Who’s to Blame When a $3 Billion Submarine Runs Aground?

On October 2, the U.S. nuclear attack submarine USS Connecticut hit an unknown underwater object while operating submerged in the South China Sea. 11 sailors were injured in the collision forcing the Connecticut to limp back to Guam on the surface to assess the damage to the $3 billion warship.

As a submarine veteran connected to the submarine community, I heard a lot of speculation about what might have happened. Was it a collision with another submarine? Were they operating in the shallow waters near the coast of a foreign nation?

Most of the submarine veterans I spoke to came to the same conclusion – it was probably an uncharted seamount, something we all feared.

Seamounts are significant geologic landforms that rise from the ocean floor but do not reach the surface. They are formed by extinct volcanoes and rise abruptly to more than 13,000 feet, as tall as the Grand Tetons in Wyoming.

Despite having detailed charts of the ocean floor, many seamounts are unknown. Driving a submarine into one of them at high speed is the equivalent of flying an airplane into the side of a mountain shrouded in fog – it can be deadly.

In 2005, the USS San Francisco struck an uncharted seamount at full speed near Guam. One sailor died in the collision.

So, who is to blame when a nuclear submarine slams into one of these uncharted sea mountains?

Everyone in the U.S. Navy knows the answer to that question – it’s the Captain.

The Navy has a zero-tolerance policy for running a ship aground.

Not surprisingly, the Navy just announced that the Captain of the Connecticut was relieved of command due to a “loss of confidence.” The Navy wants their billion-dollar warships operating in liquids, not solids. When there’s a collision, the Captain always loses their job.

Even if the Captain wasn’t standing watch at the time, they are still liable.

You’re probably thinking, how is this fair?

How is it fair that the Captain, who isn’t even driving the boat or giving orders at the time, can still be liable if something wrong happens?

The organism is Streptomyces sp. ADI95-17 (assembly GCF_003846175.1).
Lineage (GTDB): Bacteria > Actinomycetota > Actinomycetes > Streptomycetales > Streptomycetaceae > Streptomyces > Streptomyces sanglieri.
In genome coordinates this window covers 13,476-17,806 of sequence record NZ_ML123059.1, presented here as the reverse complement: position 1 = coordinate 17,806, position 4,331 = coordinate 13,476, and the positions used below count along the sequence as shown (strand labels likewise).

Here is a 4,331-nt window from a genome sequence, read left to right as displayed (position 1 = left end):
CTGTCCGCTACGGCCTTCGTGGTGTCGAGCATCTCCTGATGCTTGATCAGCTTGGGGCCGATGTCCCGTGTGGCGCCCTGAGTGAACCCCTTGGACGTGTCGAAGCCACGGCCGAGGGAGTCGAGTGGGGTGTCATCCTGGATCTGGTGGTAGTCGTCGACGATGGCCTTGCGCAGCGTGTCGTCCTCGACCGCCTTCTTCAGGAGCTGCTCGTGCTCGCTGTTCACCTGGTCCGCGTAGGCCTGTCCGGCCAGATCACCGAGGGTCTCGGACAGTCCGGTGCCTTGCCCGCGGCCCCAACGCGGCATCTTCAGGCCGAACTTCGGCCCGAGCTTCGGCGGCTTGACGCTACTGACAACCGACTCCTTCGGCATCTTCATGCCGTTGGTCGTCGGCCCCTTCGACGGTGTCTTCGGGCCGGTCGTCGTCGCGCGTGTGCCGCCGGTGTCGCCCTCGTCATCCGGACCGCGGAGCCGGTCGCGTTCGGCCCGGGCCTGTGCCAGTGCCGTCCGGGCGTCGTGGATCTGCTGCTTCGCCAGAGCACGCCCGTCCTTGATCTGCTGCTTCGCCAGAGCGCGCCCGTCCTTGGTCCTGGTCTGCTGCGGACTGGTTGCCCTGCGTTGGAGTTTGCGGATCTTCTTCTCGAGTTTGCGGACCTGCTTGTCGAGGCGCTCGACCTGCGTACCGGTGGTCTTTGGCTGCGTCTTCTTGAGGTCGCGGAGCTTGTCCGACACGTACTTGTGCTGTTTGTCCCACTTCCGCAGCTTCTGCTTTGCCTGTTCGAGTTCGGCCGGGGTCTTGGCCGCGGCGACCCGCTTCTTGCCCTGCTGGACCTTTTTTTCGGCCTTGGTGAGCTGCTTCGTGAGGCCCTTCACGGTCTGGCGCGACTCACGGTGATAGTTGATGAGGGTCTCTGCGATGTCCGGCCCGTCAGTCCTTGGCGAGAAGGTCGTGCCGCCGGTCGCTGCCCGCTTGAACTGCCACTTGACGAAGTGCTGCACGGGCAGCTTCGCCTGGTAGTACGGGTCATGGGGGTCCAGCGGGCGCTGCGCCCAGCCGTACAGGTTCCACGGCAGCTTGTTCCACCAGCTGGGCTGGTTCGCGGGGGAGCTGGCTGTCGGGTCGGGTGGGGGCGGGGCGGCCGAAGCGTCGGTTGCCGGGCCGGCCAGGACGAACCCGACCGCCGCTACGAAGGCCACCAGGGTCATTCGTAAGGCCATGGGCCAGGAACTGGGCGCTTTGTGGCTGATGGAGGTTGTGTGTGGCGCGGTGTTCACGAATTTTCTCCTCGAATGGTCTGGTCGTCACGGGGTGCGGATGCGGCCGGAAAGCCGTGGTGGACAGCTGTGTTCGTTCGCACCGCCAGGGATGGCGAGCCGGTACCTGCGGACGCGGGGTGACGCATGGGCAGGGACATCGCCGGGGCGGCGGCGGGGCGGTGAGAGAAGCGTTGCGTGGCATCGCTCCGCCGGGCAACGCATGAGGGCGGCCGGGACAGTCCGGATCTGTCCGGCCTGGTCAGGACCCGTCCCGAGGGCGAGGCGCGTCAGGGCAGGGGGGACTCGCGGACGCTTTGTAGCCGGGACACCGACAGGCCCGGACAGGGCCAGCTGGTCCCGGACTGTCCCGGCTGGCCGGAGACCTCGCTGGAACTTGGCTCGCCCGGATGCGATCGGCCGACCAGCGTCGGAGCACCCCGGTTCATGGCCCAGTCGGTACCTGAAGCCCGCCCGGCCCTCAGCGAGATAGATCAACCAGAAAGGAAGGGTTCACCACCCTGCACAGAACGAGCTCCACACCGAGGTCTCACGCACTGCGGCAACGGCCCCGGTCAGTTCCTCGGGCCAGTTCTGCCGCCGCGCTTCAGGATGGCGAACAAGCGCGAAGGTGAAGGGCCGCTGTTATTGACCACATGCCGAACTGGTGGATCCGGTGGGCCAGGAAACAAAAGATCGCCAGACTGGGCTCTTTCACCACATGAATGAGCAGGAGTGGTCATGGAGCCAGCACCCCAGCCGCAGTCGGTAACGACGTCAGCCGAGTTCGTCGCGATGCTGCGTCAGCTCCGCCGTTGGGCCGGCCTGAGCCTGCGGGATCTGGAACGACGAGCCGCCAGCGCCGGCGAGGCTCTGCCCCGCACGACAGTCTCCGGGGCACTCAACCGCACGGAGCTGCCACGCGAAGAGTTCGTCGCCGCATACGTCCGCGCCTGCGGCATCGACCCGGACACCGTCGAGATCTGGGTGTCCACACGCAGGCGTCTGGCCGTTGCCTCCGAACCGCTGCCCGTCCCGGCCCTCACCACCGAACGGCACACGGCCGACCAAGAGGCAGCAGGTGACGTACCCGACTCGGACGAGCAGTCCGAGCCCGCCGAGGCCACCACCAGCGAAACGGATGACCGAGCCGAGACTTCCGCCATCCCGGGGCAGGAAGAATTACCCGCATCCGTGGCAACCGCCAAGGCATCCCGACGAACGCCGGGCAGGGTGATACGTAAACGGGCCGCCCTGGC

Well, the answer deals with how the Navy views responsibility.

The Navy believes the Captain is fully responsible for everything that happens onboard. If the ship runs aground, it’s ultimately the Captain’s fault for not training the crew and supervising them properly.

This is how the Navy views responsibility – the leader is ultimately responsible for everything that happens on their watch.

The leader is ultimately responsible for everything that happens on their watch. Click To Tweet

It’s a refreshing view of leadership.

Too often, we hear stories of politicians and corporate bosses ducking their responsibilities. They try to point the finger of blame on others in their organizations when things go wrong.

President Truman had it right when he famously said, “the buck stops here.” He had a no-nonsense approach to accepting responsibility for any decisions he made as President. He knew that he was ultimately responsible for everything that happened on his watch.

Accepting responsibility is a sign of a mature leader. People want to work for a leader who stands up for their team and doesn’t try to pass the blame when things go wrong.

People want to work for a leader who stands up for their team and doesn’t try to pass the blame when things go wrong. Click To Tweet

Leadership is more than just the title, the perks, and the paycheck. It’s about being responsible for the mission and the people under our care.

Leadership is difficult.

As leaders, we cannot pass the blame.

We must always be responsible and accountable, especially when things go wrong.

If you want to learn what it’s like living and leading on a nuclear submarine at sea, check out my new book, All in the Same Boat.

[Photo: The USS San Francisco in drydock after the collision. U.S. Navy photo by Photographer’s Mate 2nd Class Mark Allen Leonesio]

Who’s Gonna Carry the Boats?

Have you seen the video of former Navy SEAL David Goggins working out with endurance athlete Cameron Hanes?

In the video, Goggins is bench-pressing after what looks like a long workout. As he struggles, he yells out, “You don’t know me, son!” multiple times and pushes through a few more reps. As he continues to weaken, he stares at the camera intensely and screams out, “Who’s gonna carry the boats?”

Goggins reaches deep into his soul at his breaking point and pulls out a mantra that he developed in the Navy during BUD/S training.

He asks the question, “Who’s gonna carry the boats?”

Navy BUD/S training is basic training for Navy SEALs. Located in Coronado, California, it’s considered the toughest physical military training in the world. As part of that training, candidates are assigned to crews and carry inflatable boats that weigh more than 200 pounds through deep sand.

They do this for hours on end until candidates collapse from sheer exhaustion.

Goggins developed this mantra to keep his boat crew motivated as they suffered together. As teammates would drop off, the boat became heavier, and the remaining candidates would feel frustrated, depressed, and mentally fatigued. They all wanted to quit.

He would yell out, “Who’s gonna carry the boats?” to spur the remaining team forward and encourage those who dropped out to get back into the fight.

As I thought of this question, I considered it from a leadership perspective.